The Locavore Controversy


Just down the road from where I live is a small shop called Locavore which sells ethically sourced (organic, fairtrade, local) food products as well as offering classes in cooking and gardening and employment opportunities for local people. It’s a shop I like to drop into for a variety of groceries and it’s the kind of local enterprise which I think it’s important to support in terms of their ethical approach to sourcing their food and pretty much their whole ethos.

In the past year or so, the shop has grown to the point where they’ve established a full scale market garden and croft at sites to the south of Glasgow and have started rearing pigs and goats, with the pigs always earmarked for eventual slaughter for meat.

Predictably, this has caused a little controversy as many urban folks don’t like being reminded of the fact that the meat most of us tuck into every day used to be walking around as a living, breathing and often cute animal. Of course, part of the idea was to initiate just such a community conversation and promote education and awareness that bacon and bangers don’t just pop into existence at the will of shops.

Less laudable is the way the affront at this ethical endeavor has been taken up by what I can only term as extremist vegan/animal rights types, with international web petitions and threats of physical harm aimed at the shop and it’s owners because they planned to slaughter the pigs (in fact the pigs were taken away for slaughter at the start of the weekend.)

Here’s what Locavore’s owner Reuben had to say about the whole thing.

Now, I’m an unapologetic meat eater myself but I have only respect and consideration for those out there who choose to be vegetarian or vegan and I understand and empathise with the practical and philosophical arguments they make for feeling the way they do.

However, to choose to attack a small community enterprise, promoting the ethical raising of animals and education as to the origins of food in an urban setting when there are far greater evils out there (off the top of my head supermarkets and industrial farms are a clear and present offender when animal welfare is an issue) to combat.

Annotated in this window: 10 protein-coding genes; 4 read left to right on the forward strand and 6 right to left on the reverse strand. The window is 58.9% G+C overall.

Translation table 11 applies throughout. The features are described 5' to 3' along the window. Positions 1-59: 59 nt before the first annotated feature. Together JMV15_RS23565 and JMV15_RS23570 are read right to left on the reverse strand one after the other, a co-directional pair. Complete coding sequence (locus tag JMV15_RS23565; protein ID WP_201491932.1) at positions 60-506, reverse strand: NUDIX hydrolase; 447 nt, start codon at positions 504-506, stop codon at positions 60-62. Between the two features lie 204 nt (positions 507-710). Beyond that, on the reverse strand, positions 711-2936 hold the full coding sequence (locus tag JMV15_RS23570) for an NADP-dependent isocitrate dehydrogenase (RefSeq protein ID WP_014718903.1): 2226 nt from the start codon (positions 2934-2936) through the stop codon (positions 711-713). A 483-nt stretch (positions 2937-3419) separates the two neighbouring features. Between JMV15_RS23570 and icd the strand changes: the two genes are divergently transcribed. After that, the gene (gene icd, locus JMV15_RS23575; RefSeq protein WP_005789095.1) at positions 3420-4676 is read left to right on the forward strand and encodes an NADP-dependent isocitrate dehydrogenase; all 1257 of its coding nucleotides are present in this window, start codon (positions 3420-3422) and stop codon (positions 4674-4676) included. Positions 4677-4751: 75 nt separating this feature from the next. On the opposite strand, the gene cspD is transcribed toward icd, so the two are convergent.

To create such a furore around Locavore is essentially a coward’s option, with the threats against the shop indicative of a fundamentalist way of thinking which abjures the possibility of alternative philosophies and approves the use of threats, both physical and against a business/someone’s livelihood in order to impose your philosophy.

This is not acceptable or forgivable, especially when aimed at such a soft target as a small local shop with a handful of staff, rather than taking the fight to the real evils which massacre thousands of animals who have been raised in cramped, terrifying conditions every day.

Such is the act of a self righteous bully, too scared or lazy to campaign against the big offender, but all too happy to get on their moral high horse when there is a chance that you might make someone small suffer. Poor show.

As well as being a laughable and petulant display, it sets the argument of the fundamentalists back, effectively setting everyone who eats or rears meat up as an enemy. You’ll never gain support operating on that basis.

I’ll always promote education on where food comes from and respectful discussion on the concept of rearing animals for food as well as being sensitive to my vegetarian/vegan friend’s and relatives sensibilities while endeavouring to source my own meat from as ethical a provider as possible.

I’ll also keep shopping at Locavore, because it’s a great wee shop, doing great work in my community. Don’t let the bullies win.



3 responses to “The Locavore Controversy

  1. Interesting post. I live round the corner from Locavore and have been following the controversy. I think you may be giving the protestors a little too much credit here. I don’t think the majority of them are, in fact, fundamentalist vegans, but rather just parents and dog walkers who are reacting against being confronted with the reality of food. I suppose in this sense the debate this has provoked is even more important. What we are witnessing is not primarily an uncompromising set of food ethics, but rather the problematic ‘nimby’ attitudes to the food chain that are caused by and perpetuate our broken system. When questioned about why they are not focussing on terrifying mass meat production, the protestors have consistently referred to the Locavore pigs as a ‘local’ issue, and thus within their purview – as if the pre-packed meat stocking the many stores all around them (and which I suspect a significant number of them buy and consume) is irrelevant because its production is invisible.


  2. I like these pigs. They are fearless and friendly, and even sleep piled against the park railing right beside the pavement. My infant grandson likes them too. But that’s no reason why they shouldn’t be slaughtered, as long as it’s done humanely. Go and campaign against those supermarkets which buy meat that has been obtained from pigs raised on factory farms, which have not had such a pleasant life as the locavore pigs.


  3. Pingback: Locavores Currently – Environment & Society Fall 2016·

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